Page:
Letter to parishioners, 24 September 2022

Saturday, 24 September 2022

Dear Friends in Christ,

As is so often the case following some momentous moment that causes us to change our normal daily routines, Tuesday, 20th September saw us shaking off the mantle of national mourning and going back to the busyness with which we occupy our daily lives. Shops reopened, politicians returned to the battle-ground of parliamentary business and our television schedules were restored. It was as though the previous ten days had been sufficient to mark the passing of a dutiful, faithful and loyal person. All the words that had been said, all the memories that had been shared and all the speculation about the personal feelings of a grieving family had served their purpose. Tuesday, 20th September was an important day simply because it gave us a moment when we could go back to the mundane and the ordinary.

This week’s gospel reading (Luke 16.19-31) is timely, given the way in which we have rushed to go back to ‘normal’. It tells the story of a rich man whose daily life was spent in hedonistic pleasure. He used his wealth to provide a luxurious lifestyle for himself, a lifestyle that paid no heed to the needs of others, not even the poor man named Lazarus who lay at his gate, begging for food.

In Jesus’ parable of the Rich Man and Lazarus, both men die and find themselves in the after-life they have earned during their earthly existence: the poor man, Lazarus, is comforted in the arms of Abraham, while the rich man is tormented in the fires of hell. Suddenly the rich man saw the reality of his situation. If only he had been less self-obsessed, more observant of the needs of others, more generous and loving in the way he had lived out his earthly life! It also dawned on him that his five brothers were destined to suffer the same fate. In his desperation he asked that Lazarus might be allowed to warn his brothers of all that lay before them if they did not change their ways. But … that was not to be! Abraham said to the rich man: If they do not listen to Moses and the prophets, neither will they be convinced even if someone rise from the dead.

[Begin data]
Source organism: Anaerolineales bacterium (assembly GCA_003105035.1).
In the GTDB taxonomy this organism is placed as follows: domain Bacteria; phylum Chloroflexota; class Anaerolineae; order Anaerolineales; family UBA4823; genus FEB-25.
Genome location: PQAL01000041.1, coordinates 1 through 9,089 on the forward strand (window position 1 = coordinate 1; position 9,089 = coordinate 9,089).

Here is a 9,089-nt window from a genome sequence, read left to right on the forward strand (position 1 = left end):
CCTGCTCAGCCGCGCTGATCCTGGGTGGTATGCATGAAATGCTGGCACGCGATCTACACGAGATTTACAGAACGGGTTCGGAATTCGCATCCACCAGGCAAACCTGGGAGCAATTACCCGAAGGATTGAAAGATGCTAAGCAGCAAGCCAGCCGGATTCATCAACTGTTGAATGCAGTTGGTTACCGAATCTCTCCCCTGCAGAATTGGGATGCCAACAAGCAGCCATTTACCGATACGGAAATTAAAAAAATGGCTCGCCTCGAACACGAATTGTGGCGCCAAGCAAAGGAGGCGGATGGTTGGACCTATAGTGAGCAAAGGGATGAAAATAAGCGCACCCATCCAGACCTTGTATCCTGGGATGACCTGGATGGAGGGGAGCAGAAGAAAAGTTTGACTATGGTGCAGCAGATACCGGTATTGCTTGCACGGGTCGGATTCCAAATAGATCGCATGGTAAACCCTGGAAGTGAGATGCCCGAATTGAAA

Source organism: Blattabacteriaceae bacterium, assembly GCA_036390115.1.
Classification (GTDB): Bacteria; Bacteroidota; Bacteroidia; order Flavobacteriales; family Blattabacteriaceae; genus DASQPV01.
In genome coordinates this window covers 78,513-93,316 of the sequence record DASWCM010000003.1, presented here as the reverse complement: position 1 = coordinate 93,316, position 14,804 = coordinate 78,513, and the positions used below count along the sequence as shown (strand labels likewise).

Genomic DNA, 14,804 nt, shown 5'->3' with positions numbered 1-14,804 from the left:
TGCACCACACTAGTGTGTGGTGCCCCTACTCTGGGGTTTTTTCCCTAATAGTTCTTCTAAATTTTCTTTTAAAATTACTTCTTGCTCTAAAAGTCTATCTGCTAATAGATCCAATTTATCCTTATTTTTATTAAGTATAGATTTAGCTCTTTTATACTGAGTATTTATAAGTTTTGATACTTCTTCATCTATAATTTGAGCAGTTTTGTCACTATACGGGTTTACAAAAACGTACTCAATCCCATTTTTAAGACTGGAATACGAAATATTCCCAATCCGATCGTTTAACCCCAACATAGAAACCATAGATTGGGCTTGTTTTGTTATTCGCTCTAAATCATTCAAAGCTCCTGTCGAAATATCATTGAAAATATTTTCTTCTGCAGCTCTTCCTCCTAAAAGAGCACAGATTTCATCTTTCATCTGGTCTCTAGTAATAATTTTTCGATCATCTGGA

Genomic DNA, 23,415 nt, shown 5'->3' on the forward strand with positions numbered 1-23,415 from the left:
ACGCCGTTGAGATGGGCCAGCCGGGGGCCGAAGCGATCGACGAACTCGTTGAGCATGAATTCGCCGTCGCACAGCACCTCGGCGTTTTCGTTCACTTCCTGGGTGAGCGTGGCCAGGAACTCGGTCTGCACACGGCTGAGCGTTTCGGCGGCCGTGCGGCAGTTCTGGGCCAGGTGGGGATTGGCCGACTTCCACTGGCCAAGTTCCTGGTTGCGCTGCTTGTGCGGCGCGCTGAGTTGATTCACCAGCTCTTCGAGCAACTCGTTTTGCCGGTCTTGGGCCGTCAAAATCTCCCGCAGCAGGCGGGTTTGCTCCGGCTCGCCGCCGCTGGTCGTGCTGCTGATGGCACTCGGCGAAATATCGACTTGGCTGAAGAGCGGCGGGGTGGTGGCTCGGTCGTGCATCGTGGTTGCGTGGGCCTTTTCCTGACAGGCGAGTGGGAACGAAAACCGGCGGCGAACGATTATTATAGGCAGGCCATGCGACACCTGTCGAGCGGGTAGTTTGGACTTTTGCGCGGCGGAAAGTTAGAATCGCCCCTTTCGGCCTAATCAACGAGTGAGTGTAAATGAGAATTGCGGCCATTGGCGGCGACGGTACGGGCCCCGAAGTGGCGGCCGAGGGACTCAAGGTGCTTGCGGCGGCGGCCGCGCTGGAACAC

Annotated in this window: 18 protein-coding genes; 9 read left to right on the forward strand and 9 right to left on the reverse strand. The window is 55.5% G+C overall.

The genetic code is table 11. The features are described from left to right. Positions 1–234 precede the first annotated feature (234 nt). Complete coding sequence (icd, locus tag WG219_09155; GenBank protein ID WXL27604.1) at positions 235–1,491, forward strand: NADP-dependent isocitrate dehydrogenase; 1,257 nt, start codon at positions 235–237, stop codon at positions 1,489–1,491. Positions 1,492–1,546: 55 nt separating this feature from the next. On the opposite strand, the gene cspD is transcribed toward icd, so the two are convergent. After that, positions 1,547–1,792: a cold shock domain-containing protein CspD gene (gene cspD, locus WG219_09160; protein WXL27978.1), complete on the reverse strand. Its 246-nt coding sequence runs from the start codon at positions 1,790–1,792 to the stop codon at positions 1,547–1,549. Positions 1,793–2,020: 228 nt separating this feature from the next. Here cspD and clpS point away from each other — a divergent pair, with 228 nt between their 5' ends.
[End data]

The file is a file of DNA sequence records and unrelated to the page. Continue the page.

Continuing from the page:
This week we have been given yet another opportunity to repent, to turn around and follow another path. We have reflected upon and celebrated a life that was shaped by a commitment made over seventy years ago. After the ‘pause’ of national mourning, we were provided with a moment when we could have looked at our ‘normal’ way of living and made changes that would have brought us closer to the model we were given by Jesus Christ and, therefore, closer to God. This ‘pause’ in our daily schedules was different to the more prolonged gap that occurred during the height of the Covid pandemic, but it was yet another moment when we could have chosen to follow the path that was laid by God himself. Sadly, for most of us, that was a choice we chose not to make.

We are surrounded with life-changing and life-defining challenges. Climate, economic, international and social crises confront us on a daily basis. The question is: What do we do in response to those challenges? As human beings we struggle with change, but that is God’s call to us. He calls us to become different people … less selfish, more caring, more compassionate, more loving. Furthermore, if we are up for the challenge of changing our ways, he promises us the strength of the Holy Spirit in this life, and eternal joy in his nearer presence in the next. As ever, the question is are we up for that challenge, or is it just ‘business as usual’?

With every blessing to you all,

Revd Stephen